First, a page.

Rebekka Hutton- The Hands that Feed You

The Hands That Feed You

Rebekka HuttonRebekka Hutton was born in Alberta, Canada to a second-generation Chinese mother and a fifth-generation Scottish father, and her grandparents on both sides had cold pantries in their basements filled floor-to-ceiling with jars of produce preserved from their gardens. When Rebekka’s parents separated, she and her sister went to Boston with their mother. Their grandmother would visit them from Canada toting huge bags of traditional preserves, and Rebekka would go to school with pickled carrots and homemade bao buns. 

Rebekka and her sister were responsible for cooking two weekly dinners by the time they were in high school.  During that time, Rebekka became a vegetarian and her mother had her see a nutritionist to learn how to get proper nutrition on a restricted diet.

As an adult, Rebekka traveled and lived abroad, exploring the food cultures of the places she stayed.  After settling in Toronto, she and her partner Mike began growing vegetables in a community garden plot.  The excess bounty inspired them to donate to food banks and soup kitchens, which they would deliver from a bike trailer filled with freshly harvested vegetables.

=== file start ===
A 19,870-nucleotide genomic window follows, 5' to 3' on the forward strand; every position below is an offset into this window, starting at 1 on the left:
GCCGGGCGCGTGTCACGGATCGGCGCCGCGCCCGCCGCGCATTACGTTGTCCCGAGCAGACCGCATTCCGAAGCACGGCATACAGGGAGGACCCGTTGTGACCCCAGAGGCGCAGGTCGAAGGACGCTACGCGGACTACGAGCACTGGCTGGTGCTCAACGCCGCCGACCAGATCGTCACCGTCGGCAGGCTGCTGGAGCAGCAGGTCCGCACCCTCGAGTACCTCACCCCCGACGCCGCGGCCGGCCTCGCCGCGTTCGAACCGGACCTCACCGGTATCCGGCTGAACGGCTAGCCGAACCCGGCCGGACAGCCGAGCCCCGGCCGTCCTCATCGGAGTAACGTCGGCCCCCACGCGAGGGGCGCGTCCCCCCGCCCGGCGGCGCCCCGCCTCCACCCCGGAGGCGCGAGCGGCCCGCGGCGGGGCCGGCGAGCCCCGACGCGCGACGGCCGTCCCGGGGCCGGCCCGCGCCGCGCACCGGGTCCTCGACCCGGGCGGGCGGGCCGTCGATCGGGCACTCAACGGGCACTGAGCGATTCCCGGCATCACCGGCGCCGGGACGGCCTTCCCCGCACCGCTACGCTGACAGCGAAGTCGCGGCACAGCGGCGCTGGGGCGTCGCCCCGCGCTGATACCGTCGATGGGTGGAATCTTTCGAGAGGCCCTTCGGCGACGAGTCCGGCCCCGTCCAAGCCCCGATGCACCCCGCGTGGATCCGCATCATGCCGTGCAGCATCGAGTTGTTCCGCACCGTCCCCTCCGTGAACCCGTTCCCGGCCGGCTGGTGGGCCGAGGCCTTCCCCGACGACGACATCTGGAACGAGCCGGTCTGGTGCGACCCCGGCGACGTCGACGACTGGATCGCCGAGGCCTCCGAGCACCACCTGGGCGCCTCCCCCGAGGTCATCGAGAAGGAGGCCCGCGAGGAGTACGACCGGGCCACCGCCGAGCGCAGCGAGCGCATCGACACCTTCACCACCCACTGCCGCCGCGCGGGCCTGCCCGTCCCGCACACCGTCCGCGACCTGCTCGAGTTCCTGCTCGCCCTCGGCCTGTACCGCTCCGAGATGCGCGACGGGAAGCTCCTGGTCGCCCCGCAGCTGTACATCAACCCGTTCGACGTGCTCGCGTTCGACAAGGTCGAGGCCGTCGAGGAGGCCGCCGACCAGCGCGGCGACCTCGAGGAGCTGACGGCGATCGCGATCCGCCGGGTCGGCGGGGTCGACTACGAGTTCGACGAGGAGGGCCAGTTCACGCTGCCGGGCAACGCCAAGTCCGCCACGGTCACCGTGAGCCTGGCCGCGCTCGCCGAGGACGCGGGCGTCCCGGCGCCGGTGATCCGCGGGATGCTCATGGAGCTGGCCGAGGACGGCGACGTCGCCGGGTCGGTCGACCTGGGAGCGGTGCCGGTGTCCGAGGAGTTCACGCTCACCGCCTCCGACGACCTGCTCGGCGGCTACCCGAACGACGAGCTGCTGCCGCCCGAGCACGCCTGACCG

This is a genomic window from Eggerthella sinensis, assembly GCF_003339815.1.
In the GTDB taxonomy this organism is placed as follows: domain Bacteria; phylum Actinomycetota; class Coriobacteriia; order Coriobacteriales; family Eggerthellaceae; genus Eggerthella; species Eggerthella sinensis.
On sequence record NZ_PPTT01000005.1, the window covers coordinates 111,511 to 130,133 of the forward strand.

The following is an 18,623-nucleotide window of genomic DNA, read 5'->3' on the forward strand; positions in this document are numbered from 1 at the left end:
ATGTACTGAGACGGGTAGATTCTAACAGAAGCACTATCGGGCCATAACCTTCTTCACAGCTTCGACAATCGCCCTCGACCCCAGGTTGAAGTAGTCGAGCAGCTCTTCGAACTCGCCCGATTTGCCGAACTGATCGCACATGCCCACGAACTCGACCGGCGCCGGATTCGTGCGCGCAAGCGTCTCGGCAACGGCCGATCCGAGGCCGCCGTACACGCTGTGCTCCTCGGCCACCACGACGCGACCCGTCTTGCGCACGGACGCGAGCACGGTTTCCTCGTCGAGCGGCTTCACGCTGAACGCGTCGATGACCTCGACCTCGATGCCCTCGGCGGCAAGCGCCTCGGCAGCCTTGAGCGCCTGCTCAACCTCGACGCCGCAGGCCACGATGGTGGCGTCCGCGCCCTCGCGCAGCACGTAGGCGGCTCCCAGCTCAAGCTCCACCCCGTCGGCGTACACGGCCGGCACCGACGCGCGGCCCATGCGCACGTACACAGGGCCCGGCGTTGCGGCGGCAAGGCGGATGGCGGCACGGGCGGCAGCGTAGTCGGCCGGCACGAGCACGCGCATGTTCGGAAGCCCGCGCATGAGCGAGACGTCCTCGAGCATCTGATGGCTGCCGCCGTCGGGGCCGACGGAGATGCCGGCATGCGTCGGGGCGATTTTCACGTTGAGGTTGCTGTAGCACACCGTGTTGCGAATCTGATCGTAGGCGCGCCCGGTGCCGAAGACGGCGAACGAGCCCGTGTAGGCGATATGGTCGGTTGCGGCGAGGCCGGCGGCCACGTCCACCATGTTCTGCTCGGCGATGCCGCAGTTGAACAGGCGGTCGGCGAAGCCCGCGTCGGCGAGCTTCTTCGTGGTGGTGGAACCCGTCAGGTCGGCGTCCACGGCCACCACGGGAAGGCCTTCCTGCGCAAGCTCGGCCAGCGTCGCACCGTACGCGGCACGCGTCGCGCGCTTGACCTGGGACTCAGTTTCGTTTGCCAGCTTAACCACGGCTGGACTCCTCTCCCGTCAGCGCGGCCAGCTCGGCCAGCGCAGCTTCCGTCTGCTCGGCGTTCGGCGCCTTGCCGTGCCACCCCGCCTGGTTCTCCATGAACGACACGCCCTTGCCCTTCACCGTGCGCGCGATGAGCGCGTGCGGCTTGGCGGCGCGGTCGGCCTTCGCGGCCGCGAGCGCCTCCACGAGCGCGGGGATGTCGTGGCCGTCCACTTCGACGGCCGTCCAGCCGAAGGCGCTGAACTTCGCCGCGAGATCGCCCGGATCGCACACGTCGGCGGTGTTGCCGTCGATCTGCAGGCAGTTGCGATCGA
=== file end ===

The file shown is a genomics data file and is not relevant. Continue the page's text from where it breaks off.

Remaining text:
Donating produce to these programs proved easier said than done.  Sometimes food banks can’t store produce, or families don’t have kitchens to cook it. Rebekka and Mike then focused on growing those things that provided the most food from the least amount of space (like squash!) and donated them to the hot meal programs.  For the food banks they grew herbs like basil and chili peppers, which people used to transform canned beans or tomatoes into fresh meals.  One year, they grew 2000 lbs of produce on their 600 square foot plot.

Inspired by that experience, Rebekka co-founded an urban farm in Toronto and spent 4 years running urban agriculture programs for adults and families. She was drawn to Three Stone Hearth to learn more about working in a health-focused commercial kitchen, but has also been impressed by the kitchen culture she found here. Rebekka will be returning to Toronto in May and incorporating what she’s learned into her vision for starting a food-related business with a strong community focus.